The Deepest Subway Station In The World Is Located In?
The name itself belies where you’ll find them: subways, or subterranean transit ways, are located primarily underground, and it’s no surprise that the majority of subway stations are located deep beneath the cities they serve. How deep those stations are found, however, is a function of location and geography.
Cities like New York might be known for their iconic subway systems, but don’t head there if you want to experience the deepest subway station on Earth—the deepest station in the entirety of New York City’s sprawling subway system is only 180 feet below the surface, the 191st Street station on the IRT Broadway-Seventh Avenue Line. The deepest station on London’s Metro system is a similar depth, only 192 feet below the surface, located in Hampstead, North London (it also has the distinction of being the northernmost station in the Edgware branch of the Northern line).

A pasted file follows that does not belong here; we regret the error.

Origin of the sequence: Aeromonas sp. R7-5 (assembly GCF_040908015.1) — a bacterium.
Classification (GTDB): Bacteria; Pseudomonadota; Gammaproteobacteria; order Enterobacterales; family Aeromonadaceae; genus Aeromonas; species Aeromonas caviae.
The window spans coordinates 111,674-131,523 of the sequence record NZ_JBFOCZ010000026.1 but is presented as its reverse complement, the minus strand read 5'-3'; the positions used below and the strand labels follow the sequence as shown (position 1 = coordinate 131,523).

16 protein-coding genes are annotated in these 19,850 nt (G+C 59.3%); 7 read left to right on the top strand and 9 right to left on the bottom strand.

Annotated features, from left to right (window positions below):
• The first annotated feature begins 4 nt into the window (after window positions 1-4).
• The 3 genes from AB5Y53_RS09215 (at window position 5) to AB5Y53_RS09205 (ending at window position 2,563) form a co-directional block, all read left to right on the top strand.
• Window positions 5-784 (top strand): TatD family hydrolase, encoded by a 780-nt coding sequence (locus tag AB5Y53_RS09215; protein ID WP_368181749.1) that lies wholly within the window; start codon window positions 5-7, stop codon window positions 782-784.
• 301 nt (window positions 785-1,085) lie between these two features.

For the deepest station, you need to head to the Ukraine. There, in Kiev, you’ll find the Arsenalna station on the Sviatoshynsko-Brovarska (Red) Line, located 346 feet below the surface. Why so deep? You can blame it on geography. The station is located at the top of a steep valley beside the Dnieper River and the next station on the line is located down near the river itself. To avoid a subway line that descended with an uncomfortably roller-coaster-like angle, the planners opted to drop the Arsenalna station much deeper down in order to reduce the angle between it and the adjacent stations.
From the surface vestibule to the platform below is quite a trip in and of itself, as you would imagine. A ride on the two huge escalators that service the station takes around 5 minutes, so you’ll frequently see locals bounding down at an unsettlingly fast pace in a bid to catch the train and not spend as much time getting to it as they will on it.
Image courtesy of Jorge Láscar.